“Imitation is the sincerest of flattery.” Charles Caleb Colton (1824)
In the case of the “I Have a Dream Speech,” greatness improved upon greatness numerous times through the power of the Black Church’s oral tradition, respect for the ministry, and a little borrowing and polishing, influencing the power behind the inception and delivery of what we have come to know as the “I Have a Dream” speech.
A sequence of ordinary events, involving Dr. Martin Luther King, Jr., culminated in the extraordinary speech delivered at the March on Washington on August 28, 1963:
Dr. King heard at some point in his life, a speech given in 1952, by the Reverend Archibald Carey,1 who spoke at the 1952 Republican National Convention calling out the Democrats of the time who dragged their feet with regard to the civil rights, economic prosperity, and freedoms of Black Americans to enjoy the same as all Americans. He pointed out the tragedy of marginalized Black citizens being pummeled with empty promises and being left in a void of chaos created by policies and actions of the leading party of the day.
In 1962, Dr. King had been invited to Mount Olive Baptist Church, in Terrell County, Georgia, which had recently been burned to the ground by the Ku Klux Klan, to stay encouraged and vigilant in the growing struggle for civil rights. Before Dr. King delivered his speech, a 22 year old college student, and Student Non-Violent Coordinating Committee (SNCC) volunteer, Prathia Hall, had been invited to pray.2 Ms. Hall, who was the daughter of a pastor, used the phrase, “I have a dream,” 3 throughout her powerful prayer and touched Dr. King in such a way that he began incorporating the phrase into his own sermons.
Dr. King remarked to an aide on the day of the March on Washington, that the speech he wanted to deliver would be “sort of a Gettysburg Address” and the original draft, titled, “Normalcy - Never Again,” originally contained no mention of the dreams that Dr. King held. In fact, it had been suggested by adviser, Wyatt Walker, that Dr. King not use references to dreams, calling it, “trite” and “cliché.”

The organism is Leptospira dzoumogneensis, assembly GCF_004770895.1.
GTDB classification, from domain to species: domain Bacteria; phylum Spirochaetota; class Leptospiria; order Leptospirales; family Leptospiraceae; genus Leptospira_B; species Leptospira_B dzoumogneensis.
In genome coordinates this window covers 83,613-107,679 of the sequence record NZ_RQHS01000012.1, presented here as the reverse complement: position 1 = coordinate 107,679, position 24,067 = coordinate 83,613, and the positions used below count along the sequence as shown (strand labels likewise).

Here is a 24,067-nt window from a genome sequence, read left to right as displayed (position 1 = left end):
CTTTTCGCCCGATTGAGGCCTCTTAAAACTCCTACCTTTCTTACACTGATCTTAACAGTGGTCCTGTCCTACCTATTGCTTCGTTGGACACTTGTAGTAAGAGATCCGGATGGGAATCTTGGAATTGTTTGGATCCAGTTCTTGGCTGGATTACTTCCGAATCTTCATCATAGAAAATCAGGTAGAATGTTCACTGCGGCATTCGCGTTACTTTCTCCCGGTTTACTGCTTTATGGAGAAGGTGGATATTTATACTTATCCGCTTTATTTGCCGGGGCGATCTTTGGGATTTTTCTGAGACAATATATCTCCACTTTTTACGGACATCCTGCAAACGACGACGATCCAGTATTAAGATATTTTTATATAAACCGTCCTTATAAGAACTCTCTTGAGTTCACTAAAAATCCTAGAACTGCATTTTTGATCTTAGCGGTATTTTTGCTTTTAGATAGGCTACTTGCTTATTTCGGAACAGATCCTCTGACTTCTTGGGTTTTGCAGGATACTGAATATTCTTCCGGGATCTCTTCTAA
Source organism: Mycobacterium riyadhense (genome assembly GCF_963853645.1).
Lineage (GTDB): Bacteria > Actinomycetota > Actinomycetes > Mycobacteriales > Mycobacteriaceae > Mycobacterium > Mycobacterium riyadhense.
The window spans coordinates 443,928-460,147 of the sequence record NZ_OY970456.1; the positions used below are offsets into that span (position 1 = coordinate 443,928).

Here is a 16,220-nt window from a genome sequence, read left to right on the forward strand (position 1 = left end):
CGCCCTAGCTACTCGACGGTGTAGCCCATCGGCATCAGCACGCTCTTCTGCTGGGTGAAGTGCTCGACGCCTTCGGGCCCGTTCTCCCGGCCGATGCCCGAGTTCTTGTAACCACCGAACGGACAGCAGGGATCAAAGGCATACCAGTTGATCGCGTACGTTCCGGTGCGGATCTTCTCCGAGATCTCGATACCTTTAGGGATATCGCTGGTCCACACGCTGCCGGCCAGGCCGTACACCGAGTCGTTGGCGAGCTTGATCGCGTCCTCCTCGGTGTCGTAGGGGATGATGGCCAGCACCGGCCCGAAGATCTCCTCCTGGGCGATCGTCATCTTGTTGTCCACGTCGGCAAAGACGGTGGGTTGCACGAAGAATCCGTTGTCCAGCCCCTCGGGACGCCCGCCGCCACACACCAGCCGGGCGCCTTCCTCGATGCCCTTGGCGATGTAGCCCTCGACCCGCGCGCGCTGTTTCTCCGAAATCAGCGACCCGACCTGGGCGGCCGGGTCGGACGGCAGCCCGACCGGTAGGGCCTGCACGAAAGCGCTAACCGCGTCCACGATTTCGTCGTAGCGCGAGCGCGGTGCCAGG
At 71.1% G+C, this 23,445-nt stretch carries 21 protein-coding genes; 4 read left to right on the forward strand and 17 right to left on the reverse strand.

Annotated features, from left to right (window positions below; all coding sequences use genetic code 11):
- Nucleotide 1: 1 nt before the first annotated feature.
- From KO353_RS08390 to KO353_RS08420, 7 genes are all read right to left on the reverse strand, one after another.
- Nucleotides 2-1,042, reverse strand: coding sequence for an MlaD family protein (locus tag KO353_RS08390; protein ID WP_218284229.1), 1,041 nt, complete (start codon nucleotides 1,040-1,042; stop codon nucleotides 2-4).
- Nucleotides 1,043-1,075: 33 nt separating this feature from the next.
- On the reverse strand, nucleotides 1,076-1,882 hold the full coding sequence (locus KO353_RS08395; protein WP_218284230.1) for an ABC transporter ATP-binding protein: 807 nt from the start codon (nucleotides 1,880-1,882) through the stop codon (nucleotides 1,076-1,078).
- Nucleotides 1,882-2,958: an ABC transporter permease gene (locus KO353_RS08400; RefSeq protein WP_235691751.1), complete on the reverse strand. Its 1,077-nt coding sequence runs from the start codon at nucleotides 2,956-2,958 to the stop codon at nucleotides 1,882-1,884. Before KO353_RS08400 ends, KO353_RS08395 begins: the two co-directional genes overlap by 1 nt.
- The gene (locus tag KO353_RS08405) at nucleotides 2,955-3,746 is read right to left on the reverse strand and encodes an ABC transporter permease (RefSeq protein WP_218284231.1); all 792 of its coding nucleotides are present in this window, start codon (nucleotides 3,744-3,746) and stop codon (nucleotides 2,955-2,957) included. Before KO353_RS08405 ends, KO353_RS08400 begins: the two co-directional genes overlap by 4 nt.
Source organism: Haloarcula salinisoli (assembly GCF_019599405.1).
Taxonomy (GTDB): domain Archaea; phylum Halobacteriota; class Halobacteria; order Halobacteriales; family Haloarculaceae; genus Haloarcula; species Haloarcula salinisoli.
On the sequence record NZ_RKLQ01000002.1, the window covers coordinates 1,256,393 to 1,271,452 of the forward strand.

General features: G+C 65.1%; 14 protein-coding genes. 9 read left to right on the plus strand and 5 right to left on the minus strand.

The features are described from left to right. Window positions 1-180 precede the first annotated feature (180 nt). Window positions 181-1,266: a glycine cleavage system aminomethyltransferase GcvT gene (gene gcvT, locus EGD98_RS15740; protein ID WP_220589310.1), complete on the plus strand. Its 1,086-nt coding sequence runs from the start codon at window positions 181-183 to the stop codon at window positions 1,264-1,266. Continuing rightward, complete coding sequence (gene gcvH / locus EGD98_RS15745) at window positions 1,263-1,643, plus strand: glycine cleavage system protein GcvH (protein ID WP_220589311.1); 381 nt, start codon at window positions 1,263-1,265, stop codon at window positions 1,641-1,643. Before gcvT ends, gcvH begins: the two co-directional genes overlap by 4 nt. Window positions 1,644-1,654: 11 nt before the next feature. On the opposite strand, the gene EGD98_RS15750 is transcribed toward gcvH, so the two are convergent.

Dr. King appeared to follow with the advice of his advisers until the 7th paragraph of the speech, when, according to Clarence Jones, Mahalia Jackson, who sang two songs at the podium immediately before Dr. King came up to speak, shouted from the right, “Tell ‘em about the dream, Martin!”
Mr. Jones stated that at that moment, said to a person sitting next to him that those in the audience were “about to go to church,” and “Normalcy – Never Again” was elevated through the use of trite and clichéd “dreams” to become the “I have a Dream” that we all know and love.
HABARI GANI ~ WHAT'S THE NEWS?
African American values were spawned from a time when we had nothing but our own self value to define ourselves… not even our own bodies.
Kwanzaa is a secular festival, created in 1966 by Dr. Maulana Karenga, and observed by many African Americans from December 26 to January 1 as a celebration of their cultural heritage and traditional values.
Kwanzaa was created to reinforce seven basic principles of African culture (Nguzo Saba):
To strive for and maintain, unity in the family, community, nation, and race.
To define ourselves, name ourselves, create for ourselves, and speak for ourselves.
Ujima~Collective Work and Responsibility
To build and maintain our community together and make our brother’s and sister’s problems our problems and to solve them together.
To build and maintain our own stores, shops and other businesses, and to profit from them together.
To make our collective vocation the building and developing of our community in order to restore our people to their traditional greatness
To do always as much as we can, in the way that we can, in order to leave our community more beautiful and beneficial than we inherited it.
To believe with all our heart in our people, our parents, our teachers, our leaders, and the righteousness and victory of our struggle.